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Chris Hillman

The Other Side

(Sovereign Artists; US: 21 Jun 2005; UK: 6 Jun 2005)

Chris Hillman has done a lot in his four decades as a musician. Whether you take his collaborative role with Gram Parsons and the Flying Burrito Brothers, his work with McGuinn, Crosby, and the Byrds, or his more recent work with the Desert Rose Band, Hillman has always brought credibility to his albums while often improving the product of those around him. This latest album, his 34th and first in more than seven years, takes some of those gems from yesteryear and gives them a different slant or revamping. And he wastes no time in showing you what he’s been a part of, starting with “Eight Miles High”, the Byrds classic that is given a folksy, bluegrass feeling. In fact, it sounds as if Hillman is backed by Alison Krauss’s Union Station group. With Hillman and Herb Pederson playing most of the instruments, there’s a very close, homey feeling on these efforts. A better effort is on the bluegrass-meets-old-school country on “True Love”, a mandolin-tinged romp that is a two-minute toe-tapper.

The majority of these 14 songs fall into the same type of style, an easy-going but very melodic tone that is both the best of contemporary and traditional mountain music. Think of a lighter John Fogerty during his days with the Blue Ridge Mountain Rangers and you get the gist of several of these tracks. “Drifting” is somewhat stagnant, however, and doesn’t seem to go anywhere. Nonetheless the title track is extremely pleasing to the ears—your basic melody accented with mandolin and great harmonies in the vein of Steve Earle and one of his almost pre-requisite Celtic-tinged acoustic tunes he places on nearly each studio album. “Heaven Is My Home” is an obvious gospel ditty that has Hillman loosening up vocally and shining on the rather ordinary arrangement. It’s something you’d hear in the Ryman Auditorium at any time. Another nugget is “Touch Me” which could be construed as Hillman doing an early Willie Nelson song. It has that simplicity and timeless quality to it, accented by a touch of Tex-Mex guitars.

It seems for every two good songs, there is one that doesn’t quite hit the mark. As catchy as the bluegrass-meets-country feel of “The Wheel” is, “True He’s Gone” seems to fall flat from its onset. Its dark, murky flow tends to rub the wrong way with the strolling, ambling beat that oozes from it. However, “Heavenly Grace”, with its waltz-y framework, is an uplifting and almost life-affirming tune. Not too preachy but with the right message throughout. And it’s just the right length also, not extending the ending but not ending abruptly either. “It Doesn’t Matter” tends to drag the record down a tad. Hillman’s performance here is adequate but the lyrics are wordy in some spots. Perhaps the best of the lot though is his rendition of “Missing You”, which is just as solid as it was when it first came out—folksy almost to a fault. Hillman sounds like a man at peace with his rich catalogue of songs, delivering them with a passion that is still there regardless of Father Time.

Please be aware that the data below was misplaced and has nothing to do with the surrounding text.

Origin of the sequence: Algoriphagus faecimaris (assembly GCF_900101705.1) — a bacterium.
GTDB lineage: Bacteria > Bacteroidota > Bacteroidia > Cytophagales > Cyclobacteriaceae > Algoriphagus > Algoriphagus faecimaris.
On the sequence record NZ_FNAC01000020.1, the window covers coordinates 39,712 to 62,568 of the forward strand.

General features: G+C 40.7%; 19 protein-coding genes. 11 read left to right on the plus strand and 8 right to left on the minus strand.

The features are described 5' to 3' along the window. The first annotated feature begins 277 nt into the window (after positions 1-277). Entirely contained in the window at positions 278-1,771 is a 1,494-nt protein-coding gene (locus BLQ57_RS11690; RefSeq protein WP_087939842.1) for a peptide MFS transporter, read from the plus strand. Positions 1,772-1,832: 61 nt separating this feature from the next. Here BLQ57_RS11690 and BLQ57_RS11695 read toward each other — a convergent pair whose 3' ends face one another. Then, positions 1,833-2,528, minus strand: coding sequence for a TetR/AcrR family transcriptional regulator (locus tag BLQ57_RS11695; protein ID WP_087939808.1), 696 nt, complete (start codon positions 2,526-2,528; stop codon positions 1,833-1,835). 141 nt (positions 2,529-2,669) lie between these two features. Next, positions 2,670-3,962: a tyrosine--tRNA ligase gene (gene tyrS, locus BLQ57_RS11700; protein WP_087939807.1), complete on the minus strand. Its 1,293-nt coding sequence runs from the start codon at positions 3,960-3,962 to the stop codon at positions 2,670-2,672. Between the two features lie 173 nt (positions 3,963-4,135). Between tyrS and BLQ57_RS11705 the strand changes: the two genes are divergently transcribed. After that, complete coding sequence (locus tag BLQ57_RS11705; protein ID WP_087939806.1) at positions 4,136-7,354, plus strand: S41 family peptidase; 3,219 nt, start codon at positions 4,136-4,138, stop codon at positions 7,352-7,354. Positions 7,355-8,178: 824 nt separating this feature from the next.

Just when you think Hillman can’t outdo himself, he pulls out “The Water Is Wide”, a stripped down, barren, dobro-saturated duet with help from Jennifer Warnes. The vocals complement each other greatly as they keep the song almost as tight as the ship they sing about. And to basically sum up this album, you should take a line from one of the later verses on this tune: “Shines like a jewel when first it’s new” or, in this case, reworked.


Originally from Cape Breton, MacNeil is currently writing for the Toronto Sun as well as other publications, including All Music Guide,,, Country Standard Time, Skope Magazine, Chart Magazine, Glide, Ft. Myers Magazine and Celtic Heritage. A graduate of the University of King's College, MacNeil currently resides in Toronto. He has interviewed hundreds of acts ranging from Metallica and AC/DC to Daniel Lanois and Smokey Robinson. MacNeil (modestly referred to as King J to friends), a diehard Philadelphia Flyers fan, has seen the Rolling Stones in a club setting, thereby knowing he will rest in peace at some point down the road. Oh, and he writes for

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